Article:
Life & Letters

Correspondence

About this Item

Title: William Sloane Kennedy to Walt Whitman, 1 September 1890

Date: September 1, 1890

Whitman Archive ID: loc.03090

Source: The Charles E. Feinberg Collection of the Papers of Walt Whitman, 1839–1919, Library of Congress, Washington, D.C. Transcribed from digital images or a microfilm reproduction of the original item. For a description of the editorial rationale behind our treatment of the correspondence, see our statement of editorial policy.

Editorial note: The annotation, "see notes Sept. 4, '90," is in the hand of Horace Traubel.

Contributors to digital file: Kirby Little, Ian Faith, Breanna Himschoot, and Stephanie Blalock



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Have1 written piece.2 Do you know whether Amy Williams,3 or her husband, was of Welsh descent? I believe all Williamses are Welsh. I shall look up Savage's genealogy4 anent.

Shant pub. quite yet, though. Want to look up things a little first.

affec
W. S. K.


Correspondent:
William Sloane Kennedy (1850–1929) was on the staff of the Philadelphia American and later published biographies of Longfellow and Whittier (Dictionary of American Biography). Apparently Kennedy had called on the poet for the first time on November 21, 1880 (William Sloane Kennedy, Reminiscences of Walt Whitman [1896], 1). Though Kennedy was to become a fierce defender of Whitman, in his first published article he admitted reservations about the "coarse indecencies of language" and protested that Whitman's ideal of democracy was "too coarse and crude"; see The Californian, 3 (February 1881), 149–158. For more about Kennedy, see Katherine Reagan, "Kennedy, William Sloane (1850–1929)," Walt Whitman: An Encyclopedia, ed. J.R. LeMaster and Donald D. Kummings (New York: Garland Publishing, 1998).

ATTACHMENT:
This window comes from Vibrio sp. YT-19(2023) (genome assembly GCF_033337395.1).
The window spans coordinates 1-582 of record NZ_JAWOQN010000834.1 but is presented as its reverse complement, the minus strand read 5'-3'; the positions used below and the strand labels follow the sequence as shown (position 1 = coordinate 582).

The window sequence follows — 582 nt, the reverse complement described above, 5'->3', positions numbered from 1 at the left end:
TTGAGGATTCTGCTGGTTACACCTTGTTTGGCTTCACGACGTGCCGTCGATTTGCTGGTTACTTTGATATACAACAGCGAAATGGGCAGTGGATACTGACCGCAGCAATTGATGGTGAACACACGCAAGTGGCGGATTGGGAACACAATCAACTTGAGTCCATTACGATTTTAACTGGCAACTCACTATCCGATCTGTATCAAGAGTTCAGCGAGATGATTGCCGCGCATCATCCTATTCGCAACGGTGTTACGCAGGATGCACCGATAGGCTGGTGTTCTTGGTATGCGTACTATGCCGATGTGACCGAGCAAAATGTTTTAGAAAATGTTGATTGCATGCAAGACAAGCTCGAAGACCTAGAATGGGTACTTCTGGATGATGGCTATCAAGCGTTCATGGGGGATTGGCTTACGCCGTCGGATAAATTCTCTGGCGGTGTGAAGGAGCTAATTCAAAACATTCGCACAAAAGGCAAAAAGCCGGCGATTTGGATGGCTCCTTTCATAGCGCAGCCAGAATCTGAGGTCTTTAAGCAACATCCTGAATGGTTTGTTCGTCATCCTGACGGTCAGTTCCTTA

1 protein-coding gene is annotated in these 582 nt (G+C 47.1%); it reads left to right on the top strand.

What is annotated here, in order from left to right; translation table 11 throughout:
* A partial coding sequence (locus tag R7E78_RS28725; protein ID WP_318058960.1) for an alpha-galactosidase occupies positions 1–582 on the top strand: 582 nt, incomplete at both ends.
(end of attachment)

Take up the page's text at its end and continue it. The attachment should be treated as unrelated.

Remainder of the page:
Notes:

1. This postal card is addressed: Walt Whitman | Camden | New Jersey. It is postmarked: Belmont | Sep | 1 | 1890 | Mass.; Camden, N.J. | Sep | 2 | 9am | 1890 | Rec'd. [back]

2. Kennedy published "Dutch Traits of Walt Whitman" in Horace Traubel's Conservator (February 1891); it was reprinted in Horace Traubel, Richard Maurice Bucke, and Thomas B. Harned, eds., In Re Walt Whitman (Philadelphia: David McKay, 1893), 195–199; the piece ends with Kennedy's speculation: "As for Whitman's imaginative genius, I have sometimes wondered, did it not come in, perchance, through a Welsh crevice? His maternal grandmother was a Williams, and almost all Williamses are Welsh." [back]

3. Naomi [Amy] Williams (d. 1826) was the maternal grandmother of Walt Whitman. For more about Williams, see Amy M. Bawcom, "Van Velsor, Naomi [Amy] Williams [d. 1826]," Walt Whitman: An Enclycopedia, ed J.R. LeMaster and Donald D. Kummings (New York: Garland Publishing, 1998). [back]

4. James Savage's (1784–1873) Genealogical Dictionary of the First Settlers of New England (1860) was an important source of genealogical information about the first generations of European immigrants to North America. [back]


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